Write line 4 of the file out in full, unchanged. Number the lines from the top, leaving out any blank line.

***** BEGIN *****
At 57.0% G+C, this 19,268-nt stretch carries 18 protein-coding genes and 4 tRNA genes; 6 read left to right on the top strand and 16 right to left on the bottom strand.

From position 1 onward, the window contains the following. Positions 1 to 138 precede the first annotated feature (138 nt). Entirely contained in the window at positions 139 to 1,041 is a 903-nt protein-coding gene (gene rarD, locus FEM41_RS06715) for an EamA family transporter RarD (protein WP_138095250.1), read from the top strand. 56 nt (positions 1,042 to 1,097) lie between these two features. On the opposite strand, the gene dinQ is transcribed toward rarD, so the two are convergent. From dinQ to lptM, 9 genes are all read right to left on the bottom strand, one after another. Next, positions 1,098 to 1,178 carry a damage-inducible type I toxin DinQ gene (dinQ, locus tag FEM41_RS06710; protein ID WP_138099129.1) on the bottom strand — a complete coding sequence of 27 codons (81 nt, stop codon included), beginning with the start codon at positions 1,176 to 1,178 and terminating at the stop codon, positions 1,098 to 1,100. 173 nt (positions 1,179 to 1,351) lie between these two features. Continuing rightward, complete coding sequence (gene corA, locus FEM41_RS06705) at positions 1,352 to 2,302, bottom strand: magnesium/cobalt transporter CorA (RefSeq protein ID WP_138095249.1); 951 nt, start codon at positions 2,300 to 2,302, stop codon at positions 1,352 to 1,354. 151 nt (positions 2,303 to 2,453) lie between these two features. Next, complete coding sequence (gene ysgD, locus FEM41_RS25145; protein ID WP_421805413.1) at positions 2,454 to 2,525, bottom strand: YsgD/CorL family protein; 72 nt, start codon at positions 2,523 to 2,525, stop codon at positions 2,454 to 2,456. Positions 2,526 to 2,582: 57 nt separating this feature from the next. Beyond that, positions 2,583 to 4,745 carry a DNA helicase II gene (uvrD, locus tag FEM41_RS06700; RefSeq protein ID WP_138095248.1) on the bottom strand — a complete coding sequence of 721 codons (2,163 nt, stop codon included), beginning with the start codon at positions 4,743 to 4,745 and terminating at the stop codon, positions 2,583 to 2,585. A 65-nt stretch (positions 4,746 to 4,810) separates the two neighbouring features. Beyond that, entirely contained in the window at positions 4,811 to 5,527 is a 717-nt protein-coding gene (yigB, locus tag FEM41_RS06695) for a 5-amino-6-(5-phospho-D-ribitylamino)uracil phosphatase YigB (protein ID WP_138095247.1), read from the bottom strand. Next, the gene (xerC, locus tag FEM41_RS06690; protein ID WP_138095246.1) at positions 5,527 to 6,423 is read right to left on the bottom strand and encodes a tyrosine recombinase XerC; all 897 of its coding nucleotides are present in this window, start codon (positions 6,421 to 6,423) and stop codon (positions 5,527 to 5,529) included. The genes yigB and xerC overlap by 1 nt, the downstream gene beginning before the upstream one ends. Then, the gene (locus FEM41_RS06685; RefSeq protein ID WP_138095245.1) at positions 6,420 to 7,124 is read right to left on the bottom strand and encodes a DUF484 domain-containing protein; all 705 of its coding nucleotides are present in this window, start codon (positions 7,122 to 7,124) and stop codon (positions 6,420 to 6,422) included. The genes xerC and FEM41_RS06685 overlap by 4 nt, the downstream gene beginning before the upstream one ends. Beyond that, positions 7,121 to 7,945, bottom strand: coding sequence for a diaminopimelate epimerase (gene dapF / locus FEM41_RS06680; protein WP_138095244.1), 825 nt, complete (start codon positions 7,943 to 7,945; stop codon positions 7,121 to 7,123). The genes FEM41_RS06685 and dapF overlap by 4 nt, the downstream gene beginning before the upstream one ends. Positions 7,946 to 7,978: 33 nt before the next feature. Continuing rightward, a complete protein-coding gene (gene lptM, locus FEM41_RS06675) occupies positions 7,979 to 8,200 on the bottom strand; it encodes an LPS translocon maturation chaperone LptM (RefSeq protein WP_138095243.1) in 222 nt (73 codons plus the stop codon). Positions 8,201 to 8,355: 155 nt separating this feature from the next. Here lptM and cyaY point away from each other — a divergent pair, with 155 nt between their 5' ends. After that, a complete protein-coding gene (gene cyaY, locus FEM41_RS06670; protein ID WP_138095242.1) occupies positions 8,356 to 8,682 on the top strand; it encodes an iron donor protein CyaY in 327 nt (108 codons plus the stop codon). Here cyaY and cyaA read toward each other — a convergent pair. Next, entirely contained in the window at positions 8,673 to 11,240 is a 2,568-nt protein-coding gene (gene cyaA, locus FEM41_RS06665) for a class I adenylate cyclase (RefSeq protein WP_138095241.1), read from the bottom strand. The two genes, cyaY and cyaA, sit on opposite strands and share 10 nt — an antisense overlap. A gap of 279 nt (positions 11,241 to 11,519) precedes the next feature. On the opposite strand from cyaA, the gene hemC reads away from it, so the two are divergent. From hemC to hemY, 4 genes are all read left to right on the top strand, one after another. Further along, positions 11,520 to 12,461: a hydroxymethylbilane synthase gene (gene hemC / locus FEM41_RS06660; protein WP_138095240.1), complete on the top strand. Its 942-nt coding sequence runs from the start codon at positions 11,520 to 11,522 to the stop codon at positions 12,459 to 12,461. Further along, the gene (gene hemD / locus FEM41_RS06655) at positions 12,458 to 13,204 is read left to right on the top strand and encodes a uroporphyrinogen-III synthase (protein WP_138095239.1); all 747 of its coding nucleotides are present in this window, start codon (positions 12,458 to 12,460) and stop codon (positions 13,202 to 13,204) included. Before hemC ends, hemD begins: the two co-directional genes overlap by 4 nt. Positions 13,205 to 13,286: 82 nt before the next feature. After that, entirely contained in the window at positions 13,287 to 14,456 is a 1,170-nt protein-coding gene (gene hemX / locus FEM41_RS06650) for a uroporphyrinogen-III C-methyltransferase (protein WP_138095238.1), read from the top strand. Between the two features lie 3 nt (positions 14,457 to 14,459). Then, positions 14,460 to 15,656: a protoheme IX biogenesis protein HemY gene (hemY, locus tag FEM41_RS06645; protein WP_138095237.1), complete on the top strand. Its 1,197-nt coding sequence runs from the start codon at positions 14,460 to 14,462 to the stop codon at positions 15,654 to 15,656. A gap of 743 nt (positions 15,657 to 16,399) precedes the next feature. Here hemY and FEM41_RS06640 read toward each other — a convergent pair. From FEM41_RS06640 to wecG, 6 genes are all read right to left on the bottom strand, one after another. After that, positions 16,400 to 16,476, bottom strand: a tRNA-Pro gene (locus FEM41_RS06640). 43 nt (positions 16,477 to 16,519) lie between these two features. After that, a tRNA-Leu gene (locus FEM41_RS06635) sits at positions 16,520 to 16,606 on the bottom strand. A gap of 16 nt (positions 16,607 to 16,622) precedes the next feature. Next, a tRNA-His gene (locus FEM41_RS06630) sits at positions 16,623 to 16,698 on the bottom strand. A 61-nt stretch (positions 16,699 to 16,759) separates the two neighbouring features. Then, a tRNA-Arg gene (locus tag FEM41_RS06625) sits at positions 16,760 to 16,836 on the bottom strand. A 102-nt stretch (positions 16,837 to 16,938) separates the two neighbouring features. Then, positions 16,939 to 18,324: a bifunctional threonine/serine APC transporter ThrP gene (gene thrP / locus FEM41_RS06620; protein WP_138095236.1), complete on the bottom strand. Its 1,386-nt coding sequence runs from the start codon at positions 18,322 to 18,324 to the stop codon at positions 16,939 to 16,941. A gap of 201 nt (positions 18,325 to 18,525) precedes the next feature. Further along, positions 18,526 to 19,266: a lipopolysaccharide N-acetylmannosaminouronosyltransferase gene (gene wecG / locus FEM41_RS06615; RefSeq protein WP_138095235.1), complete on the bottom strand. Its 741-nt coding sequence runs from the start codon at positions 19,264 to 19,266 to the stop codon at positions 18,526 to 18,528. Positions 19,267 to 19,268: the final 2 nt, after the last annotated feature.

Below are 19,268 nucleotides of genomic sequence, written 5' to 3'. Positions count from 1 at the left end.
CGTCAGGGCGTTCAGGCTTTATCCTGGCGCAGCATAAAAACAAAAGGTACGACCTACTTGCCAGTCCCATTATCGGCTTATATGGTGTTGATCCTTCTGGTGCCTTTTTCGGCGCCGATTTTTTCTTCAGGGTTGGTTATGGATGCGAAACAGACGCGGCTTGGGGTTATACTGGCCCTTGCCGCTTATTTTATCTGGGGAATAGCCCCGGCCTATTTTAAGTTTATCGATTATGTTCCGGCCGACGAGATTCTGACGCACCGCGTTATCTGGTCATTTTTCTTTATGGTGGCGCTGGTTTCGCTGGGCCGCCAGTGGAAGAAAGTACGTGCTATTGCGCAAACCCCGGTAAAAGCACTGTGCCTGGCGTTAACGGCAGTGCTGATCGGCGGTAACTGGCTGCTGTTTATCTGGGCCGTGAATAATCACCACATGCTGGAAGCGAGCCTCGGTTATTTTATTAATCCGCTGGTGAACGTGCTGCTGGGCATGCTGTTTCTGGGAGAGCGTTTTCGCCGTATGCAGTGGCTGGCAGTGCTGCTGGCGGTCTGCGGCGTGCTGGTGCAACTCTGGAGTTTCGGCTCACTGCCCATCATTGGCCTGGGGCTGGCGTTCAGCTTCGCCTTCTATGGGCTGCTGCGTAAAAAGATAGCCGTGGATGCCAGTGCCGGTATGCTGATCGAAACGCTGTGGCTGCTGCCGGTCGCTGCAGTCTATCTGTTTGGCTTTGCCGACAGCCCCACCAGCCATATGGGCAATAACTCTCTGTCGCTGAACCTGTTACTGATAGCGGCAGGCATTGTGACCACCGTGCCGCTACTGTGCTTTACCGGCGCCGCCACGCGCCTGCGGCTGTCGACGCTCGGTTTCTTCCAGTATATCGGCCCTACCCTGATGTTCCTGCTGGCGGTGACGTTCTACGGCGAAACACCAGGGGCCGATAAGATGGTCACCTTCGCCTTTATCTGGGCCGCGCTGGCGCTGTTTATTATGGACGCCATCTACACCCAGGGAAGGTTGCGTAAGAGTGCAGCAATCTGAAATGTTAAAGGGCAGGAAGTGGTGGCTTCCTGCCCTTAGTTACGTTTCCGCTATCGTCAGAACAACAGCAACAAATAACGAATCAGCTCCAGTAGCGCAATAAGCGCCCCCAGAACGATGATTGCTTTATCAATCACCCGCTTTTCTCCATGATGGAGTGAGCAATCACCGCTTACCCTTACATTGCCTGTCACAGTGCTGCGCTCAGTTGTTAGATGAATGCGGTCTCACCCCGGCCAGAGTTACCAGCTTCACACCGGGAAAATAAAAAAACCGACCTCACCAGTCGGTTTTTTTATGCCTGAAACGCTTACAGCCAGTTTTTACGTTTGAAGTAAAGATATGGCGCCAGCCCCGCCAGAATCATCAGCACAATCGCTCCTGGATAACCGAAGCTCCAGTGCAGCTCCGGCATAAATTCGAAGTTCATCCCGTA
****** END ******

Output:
CGTCAGGGCGTTCAGGCTTTATCCTGGCGCAGCATAAAAACAAAAGGTACGACCTACTTGCCAGTCCCATTATCGGCTTATATGGTGTTGATCCTTCTGGTGCCTTTTTCGGCGCCGATTTTTTCTTCAGGGTTGGTTATGGATGCGAAACAGACGCGGCTTGGGGTTATACTGGCCCTTGCCGCTTATTTTATCTGGGGAATAGCCCCGGCCTATTTTAAGTTTATCGATTATGTTCCGGCCGACGAGATTCTGACGCACCGCGTTATCTGGTCATTTTTCTTTATGGTGGCGCTGGTTTCGCTGGGCCGCCAGTGGAAGAAAGTACGTGCTATTGCGCAAACCCCGGTAAAAGCACTGTGCCTGGCGTTAACGGCAGTGCTGATCGGCGGTAACTGGCTGCTGTTTATCTGGGCCGTGAATAATCACCACATGCTGGAAGCGAGCCTCGGTTATTTTATTAATCCGCTGGTGAACGTGCTGCTGGGCATGCTGTTTCTGGGAGAGCGTTTTCGCCGTATGCAGTGGCTGGCAGTGCTGCTGGCGGTCTGCGGCGTGCTGGTGCAACTCTGGAGTTTCGGCTCACTGCCCATCATTGGCCTGGGGCTGGCGTTCAGCTTCGCCTTCTATGGGCTGCTGCGTAAAAAGATAGCCGTGGATGCCAGTGCCGGTATGCTGATCGAAACGCTGTGGCTGCTGCCGGTCGCTGCAGTCTATCTGTTTGGCTTTGCCGACAGCCCCACCAGCCATATGGGCAATAACTCTCTGTCGCTGAACCTGTTACTGATAGCGGCAGGCATTGTGACCACCGTGCCGCTACTGTGCTTTACCGGCGCCGCCACGCGCCTGCGGCTGTCGACGCTCGGTTTCTTCCAGTATATCGGCCCTACCCTGATGTTCCTGCTGGCGGTGACGTTCTACGGCGAAACACCAGGGGCCGATAAGATGGTCACCTTCGCCTTTATCTGGGCCGCGCTGGCGCTGTTTATTATGGACGCCATCTACACCCAGGGAAGGTTGCGTAAGAGTGCAGCAATCTGAAATGTTAAAGGGCAGGAAGTGGTGGCTTCCTGCCCTTAGTTACGTTTCCGCTATCGTCAGAACAACAGCAACAAATAACGAATCAGCTCCAGTAGCGCAATAAGCGCCCCCAGAACGATGATTGCTTTATCAATCACCCGCTTTTCTCCATGATGGAGTGAGCAATCACCGCTTACCCTTACATTGCCTGTCACAGTGCTGCGCTCAGTTGTTAGATGAATGCGGTCTCACCCCGGCCAGAGTTACCAGCTTCACACCGGGAAAATAAAAAAACCGACCTCACCAGTCGGTTTTTTTATGCCTGAAACGCTTACAGCCAGTTTTTACGTTTGAAGTAAAGATATGGCGCCAGCCCCGCCAGAATCATCAGCACAATCGCTCCTGGATAACCGAAGCTCCAGTGCAGCTCCGGCATAAATTCGAAGTTCATCCCGTA